Co-Chair for Artificial Intelligence (AI) at the Air Force Captain Michael Kanaan explained the five principles guiding the agency’s AI strategy, and how each principle can be embraced by other Federal actors, at AI in Action on Dec. 3.

Kanaan elaborated on how each guiding principle in the Air Force’s AI strategy, released in September 2019, encourages the agency’s leadership in the field. He said that if the United States does not embrace AI leadership at this moment, other regimes with conflicting intentions will take charge.

“The moral, ethical and legal dilemmas that we face are different,” the co-chair said. “This will be tough because those who don’t move forward will lose their comparative advantages.”

The first principle of Air Force’s AI strategy is reducing technological barriers to entry. Eliminating technological barriers to entry are the “technological choices today that are the strategic decisions of tomorrow,” Kanaan said.

Air Force AI also relies on data as a strategic asset. Kanaan explained that the rise of C-suite executives, like chief data officers, reporting to the under secretary of the Air Force has built credibility for AI programs. Without leadership buy in, Kanaan said, the Air Force would not have gotten to a place where it can use AI.

Kanaan’s third principle is to democratize access to AI solutions. No matter how different AI use cases across the Federal government may seem, he explained, the tactical capabilities of AI remain the same.  He added that most AI solutions already exist, especially in the commercial space, and they should be utilized.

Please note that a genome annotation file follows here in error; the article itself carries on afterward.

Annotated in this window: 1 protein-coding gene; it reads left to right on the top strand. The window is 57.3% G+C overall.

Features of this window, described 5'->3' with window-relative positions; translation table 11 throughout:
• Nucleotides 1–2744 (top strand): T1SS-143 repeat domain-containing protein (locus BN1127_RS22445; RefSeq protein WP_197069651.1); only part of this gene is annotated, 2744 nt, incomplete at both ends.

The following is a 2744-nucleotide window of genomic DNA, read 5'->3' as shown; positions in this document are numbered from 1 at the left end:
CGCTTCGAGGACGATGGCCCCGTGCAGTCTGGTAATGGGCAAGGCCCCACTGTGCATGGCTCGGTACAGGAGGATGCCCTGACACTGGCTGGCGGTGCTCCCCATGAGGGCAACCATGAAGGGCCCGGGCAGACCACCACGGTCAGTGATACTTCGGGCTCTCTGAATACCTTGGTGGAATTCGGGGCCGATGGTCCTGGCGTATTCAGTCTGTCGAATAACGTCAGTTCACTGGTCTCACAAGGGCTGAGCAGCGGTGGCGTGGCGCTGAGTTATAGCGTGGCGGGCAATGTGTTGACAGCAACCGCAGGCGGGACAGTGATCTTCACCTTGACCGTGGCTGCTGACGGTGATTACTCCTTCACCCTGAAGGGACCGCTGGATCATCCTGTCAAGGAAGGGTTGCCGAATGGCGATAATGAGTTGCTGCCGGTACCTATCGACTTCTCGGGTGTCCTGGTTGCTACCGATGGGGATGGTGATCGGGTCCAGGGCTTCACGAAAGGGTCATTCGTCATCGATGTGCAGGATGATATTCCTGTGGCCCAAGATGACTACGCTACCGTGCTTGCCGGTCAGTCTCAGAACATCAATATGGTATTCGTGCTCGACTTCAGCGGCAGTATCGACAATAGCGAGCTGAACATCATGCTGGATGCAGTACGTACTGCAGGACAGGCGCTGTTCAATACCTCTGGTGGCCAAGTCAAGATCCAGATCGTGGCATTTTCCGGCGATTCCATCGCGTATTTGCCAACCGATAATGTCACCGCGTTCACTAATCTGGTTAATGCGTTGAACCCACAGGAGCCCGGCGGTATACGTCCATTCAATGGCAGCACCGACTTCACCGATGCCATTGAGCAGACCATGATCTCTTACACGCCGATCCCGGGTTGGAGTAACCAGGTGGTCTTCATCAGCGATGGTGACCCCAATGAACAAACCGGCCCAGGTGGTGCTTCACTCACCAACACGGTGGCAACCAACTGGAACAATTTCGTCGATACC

Next, the AI co-chair emphasized a “critical piece” of Air Force’s AI strategy: recruiting, developing, and upskilling the workforce. For example, Air Force recently launched a computer language initiative in which staff completed a self-assessment on their capabilities. From dentists to pilots, over 3,000 workers who the Air Force may not have tapped for automation projects otherwise identified themselves as knowledgeable on the subject.

Kanaan compared this principle to the Sputnik era. When Sputnik launched, bipartisan legislation and other Federal efforts invested billions of dollars into the education system to provide the U.S. with an advantage in the space race. At a time when 50,000 students will be graduating with qualifications to fill 500,000 open software engineering jobs, Kanaan said that the Federal government has an opportunity to “play a critical role in helping” advance AI interests.

Air Force’s final principle in its AI strategy is to increase transparency and cooperation with international, government, industry, and academic partners. Biased decision-making—Kanaan shared as an example—is often feared by AI developers. However, Kanaan said that illuminating the conversations around issues in AI is how organizations can work toward solutions.

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Katie Malone
Katie Malone
Katie Malone is a MeriTalk Staff Reporter covering the intersection of government and technology.